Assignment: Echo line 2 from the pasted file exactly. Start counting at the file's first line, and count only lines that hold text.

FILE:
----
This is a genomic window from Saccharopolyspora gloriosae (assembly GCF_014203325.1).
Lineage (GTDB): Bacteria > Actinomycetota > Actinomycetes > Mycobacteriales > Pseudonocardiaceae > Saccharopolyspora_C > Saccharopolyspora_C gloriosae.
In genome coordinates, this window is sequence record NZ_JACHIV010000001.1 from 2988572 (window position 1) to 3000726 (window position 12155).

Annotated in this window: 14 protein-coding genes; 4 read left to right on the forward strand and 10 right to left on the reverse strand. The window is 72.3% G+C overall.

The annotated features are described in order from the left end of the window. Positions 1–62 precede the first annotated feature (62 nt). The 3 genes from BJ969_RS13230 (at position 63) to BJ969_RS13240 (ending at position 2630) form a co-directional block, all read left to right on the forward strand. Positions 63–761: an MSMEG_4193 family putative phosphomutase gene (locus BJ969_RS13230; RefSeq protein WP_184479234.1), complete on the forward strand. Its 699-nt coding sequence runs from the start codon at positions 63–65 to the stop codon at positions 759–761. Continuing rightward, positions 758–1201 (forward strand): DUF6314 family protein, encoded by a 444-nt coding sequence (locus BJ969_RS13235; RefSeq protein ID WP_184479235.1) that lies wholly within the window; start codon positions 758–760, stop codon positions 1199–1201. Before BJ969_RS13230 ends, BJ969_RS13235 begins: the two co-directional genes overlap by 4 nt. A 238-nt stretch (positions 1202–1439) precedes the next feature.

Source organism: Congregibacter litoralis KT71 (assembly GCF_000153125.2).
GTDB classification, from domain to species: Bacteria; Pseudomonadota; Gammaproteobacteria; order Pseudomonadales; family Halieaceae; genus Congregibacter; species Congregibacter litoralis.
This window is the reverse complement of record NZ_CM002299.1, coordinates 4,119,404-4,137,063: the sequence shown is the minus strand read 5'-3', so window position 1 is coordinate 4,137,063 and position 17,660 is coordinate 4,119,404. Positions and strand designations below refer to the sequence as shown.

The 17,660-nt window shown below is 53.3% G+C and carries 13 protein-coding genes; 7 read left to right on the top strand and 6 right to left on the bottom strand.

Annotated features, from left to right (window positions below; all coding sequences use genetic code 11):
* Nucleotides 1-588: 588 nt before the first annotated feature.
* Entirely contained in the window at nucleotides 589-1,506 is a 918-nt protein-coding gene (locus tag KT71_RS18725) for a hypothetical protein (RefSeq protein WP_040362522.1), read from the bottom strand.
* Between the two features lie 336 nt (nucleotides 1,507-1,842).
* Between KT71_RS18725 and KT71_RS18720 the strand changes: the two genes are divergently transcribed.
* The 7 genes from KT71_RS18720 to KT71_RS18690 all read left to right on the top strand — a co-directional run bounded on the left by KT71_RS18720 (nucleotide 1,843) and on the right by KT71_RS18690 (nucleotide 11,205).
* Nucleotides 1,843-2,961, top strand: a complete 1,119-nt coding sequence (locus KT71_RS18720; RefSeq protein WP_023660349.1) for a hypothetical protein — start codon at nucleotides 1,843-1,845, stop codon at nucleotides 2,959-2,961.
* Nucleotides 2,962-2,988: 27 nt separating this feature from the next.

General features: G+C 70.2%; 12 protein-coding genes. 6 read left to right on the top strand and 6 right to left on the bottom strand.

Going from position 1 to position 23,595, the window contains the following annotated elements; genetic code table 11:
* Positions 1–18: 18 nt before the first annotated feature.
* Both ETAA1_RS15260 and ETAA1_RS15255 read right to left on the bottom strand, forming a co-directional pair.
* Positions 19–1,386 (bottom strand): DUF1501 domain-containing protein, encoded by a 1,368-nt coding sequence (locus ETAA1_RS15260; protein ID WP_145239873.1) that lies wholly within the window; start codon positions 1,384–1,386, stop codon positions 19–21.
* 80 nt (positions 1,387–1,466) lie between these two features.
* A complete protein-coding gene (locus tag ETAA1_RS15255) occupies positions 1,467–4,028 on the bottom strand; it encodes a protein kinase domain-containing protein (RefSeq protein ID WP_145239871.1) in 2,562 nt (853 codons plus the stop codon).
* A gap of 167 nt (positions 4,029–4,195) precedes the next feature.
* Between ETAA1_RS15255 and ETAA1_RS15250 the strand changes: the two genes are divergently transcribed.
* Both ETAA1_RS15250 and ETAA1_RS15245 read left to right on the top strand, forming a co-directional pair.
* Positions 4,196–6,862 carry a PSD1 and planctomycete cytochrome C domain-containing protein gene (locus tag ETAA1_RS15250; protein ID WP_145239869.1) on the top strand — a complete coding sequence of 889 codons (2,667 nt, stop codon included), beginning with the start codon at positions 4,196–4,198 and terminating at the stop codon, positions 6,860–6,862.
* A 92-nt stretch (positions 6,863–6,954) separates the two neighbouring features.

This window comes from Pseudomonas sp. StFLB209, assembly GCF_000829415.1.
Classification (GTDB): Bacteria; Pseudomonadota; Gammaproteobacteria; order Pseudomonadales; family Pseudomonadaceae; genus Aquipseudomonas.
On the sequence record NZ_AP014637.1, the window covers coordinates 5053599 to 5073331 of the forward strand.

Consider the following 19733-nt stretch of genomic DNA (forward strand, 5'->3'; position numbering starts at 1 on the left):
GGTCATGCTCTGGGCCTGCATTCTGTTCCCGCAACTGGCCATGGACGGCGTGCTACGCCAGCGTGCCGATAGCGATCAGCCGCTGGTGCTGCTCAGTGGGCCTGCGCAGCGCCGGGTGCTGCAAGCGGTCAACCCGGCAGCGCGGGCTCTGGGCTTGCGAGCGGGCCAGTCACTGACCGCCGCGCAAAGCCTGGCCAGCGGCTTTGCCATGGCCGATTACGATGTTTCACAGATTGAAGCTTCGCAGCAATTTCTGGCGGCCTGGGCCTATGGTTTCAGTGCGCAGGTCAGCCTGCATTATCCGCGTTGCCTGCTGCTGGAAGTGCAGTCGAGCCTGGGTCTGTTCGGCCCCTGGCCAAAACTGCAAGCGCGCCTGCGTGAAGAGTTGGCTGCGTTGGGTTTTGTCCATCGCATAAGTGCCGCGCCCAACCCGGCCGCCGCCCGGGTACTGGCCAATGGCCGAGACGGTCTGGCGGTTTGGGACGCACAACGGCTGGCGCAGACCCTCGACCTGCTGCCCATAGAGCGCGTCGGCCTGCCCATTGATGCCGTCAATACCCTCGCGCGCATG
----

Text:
Lineage (GTDB): Bacteria > Actinomycetota > Actinomycetes > Mycobacteriales > Pseudonocardiaceae > Saccharopolyspora_C > Saccharopolyspora_C gloriosae.